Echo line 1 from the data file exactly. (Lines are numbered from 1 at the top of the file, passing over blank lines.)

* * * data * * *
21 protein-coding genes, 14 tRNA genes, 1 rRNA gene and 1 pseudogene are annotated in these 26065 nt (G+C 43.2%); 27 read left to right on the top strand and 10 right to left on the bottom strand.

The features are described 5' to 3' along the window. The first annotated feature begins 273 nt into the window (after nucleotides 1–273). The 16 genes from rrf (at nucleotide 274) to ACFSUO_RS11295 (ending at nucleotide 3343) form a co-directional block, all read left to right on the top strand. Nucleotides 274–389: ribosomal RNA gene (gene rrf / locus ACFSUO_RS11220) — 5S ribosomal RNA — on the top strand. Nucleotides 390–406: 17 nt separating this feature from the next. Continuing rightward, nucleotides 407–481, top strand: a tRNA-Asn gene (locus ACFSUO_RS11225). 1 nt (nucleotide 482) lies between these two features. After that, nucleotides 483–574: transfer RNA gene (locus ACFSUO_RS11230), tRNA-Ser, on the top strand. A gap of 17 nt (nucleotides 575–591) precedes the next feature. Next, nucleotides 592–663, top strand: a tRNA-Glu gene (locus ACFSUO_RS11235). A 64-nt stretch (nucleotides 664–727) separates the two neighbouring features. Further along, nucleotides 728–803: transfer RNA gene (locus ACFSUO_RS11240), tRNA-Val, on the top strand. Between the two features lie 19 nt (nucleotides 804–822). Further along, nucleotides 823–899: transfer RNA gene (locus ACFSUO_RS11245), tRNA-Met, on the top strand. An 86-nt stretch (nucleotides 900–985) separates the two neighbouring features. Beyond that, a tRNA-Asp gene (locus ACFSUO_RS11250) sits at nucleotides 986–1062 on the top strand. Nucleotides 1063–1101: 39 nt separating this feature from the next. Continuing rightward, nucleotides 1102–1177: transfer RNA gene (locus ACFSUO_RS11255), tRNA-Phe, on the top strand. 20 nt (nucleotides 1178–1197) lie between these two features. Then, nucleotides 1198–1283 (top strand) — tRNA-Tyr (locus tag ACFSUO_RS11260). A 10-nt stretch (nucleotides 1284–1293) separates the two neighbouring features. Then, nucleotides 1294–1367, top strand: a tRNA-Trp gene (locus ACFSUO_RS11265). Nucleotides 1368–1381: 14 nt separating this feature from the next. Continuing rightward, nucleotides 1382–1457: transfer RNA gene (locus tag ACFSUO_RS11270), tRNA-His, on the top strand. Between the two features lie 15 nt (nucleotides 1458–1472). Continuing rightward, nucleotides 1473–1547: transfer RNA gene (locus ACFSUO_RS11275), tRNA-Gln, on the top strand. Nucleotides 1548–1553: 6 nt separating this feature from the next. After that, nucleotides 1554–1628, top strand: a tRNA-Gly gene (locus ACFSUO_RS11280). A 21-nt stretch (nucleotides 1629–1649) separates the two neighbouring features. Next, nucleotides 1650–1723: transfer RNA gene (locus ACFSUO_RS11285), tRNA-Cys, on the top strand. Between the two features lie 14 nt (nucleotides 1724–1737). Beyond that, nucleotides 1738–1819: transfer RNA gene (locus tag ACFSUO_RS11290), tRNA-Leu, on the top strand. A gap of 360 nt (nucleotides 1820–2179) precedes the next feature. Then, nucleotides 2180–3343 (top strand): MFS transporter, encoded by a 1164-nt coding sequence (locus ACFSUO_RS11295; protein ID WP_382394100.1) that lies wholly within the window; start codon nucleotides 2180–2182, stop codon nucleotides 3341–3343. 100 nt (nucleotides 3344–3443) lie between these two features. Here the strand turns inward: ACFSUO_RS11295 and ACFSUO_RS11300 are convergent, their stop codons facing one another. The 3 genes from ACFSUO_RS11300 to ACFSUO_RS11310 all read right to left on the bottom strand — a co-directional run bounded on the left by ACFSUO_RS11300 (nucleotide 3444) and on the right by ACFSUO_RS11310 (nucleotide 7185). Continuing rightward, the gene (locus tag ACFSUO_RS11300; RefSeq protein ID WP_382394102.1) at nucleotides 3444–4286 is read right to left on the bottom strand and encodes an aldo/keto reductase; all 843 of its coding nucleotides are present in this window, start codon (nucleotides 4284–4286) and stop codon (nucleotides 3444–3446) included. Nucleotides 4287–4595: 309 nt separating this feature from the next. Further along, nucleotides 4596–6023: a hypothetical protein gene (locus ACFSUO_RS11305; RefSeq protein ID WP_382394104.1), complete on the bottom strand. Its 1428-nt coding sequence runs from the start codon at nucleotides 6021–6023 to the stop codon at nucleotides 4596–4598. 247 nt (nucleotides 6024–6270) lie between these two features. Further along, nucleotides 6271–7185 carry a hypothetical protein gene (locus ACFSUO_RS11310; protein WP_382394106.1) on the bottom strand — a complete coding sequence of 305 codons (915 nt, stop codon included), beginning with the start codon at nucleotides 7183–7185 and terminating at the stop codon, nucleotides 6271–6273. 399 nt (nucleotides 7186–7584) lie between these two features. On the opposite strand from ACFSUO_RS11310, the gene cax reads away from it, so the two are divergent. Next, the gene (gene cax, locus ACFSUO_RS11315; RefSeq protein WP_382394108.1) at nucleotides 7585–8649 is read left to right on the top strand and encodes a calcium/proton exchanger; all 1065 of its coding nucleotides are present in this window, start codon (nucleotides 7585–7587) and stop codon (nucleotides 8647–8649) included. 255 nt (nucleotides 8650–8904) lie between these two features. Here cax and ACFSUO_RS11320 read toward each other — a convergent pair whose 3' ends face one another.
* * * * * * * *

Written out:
21 protein-coding genes, 14 tRNA genes, 1 rRNA gene and 1 pseudogene are annotated in these 26065 nt (G+C 43.2%); 27 read left to right on the top strand and 10 right to left on the bottom strand.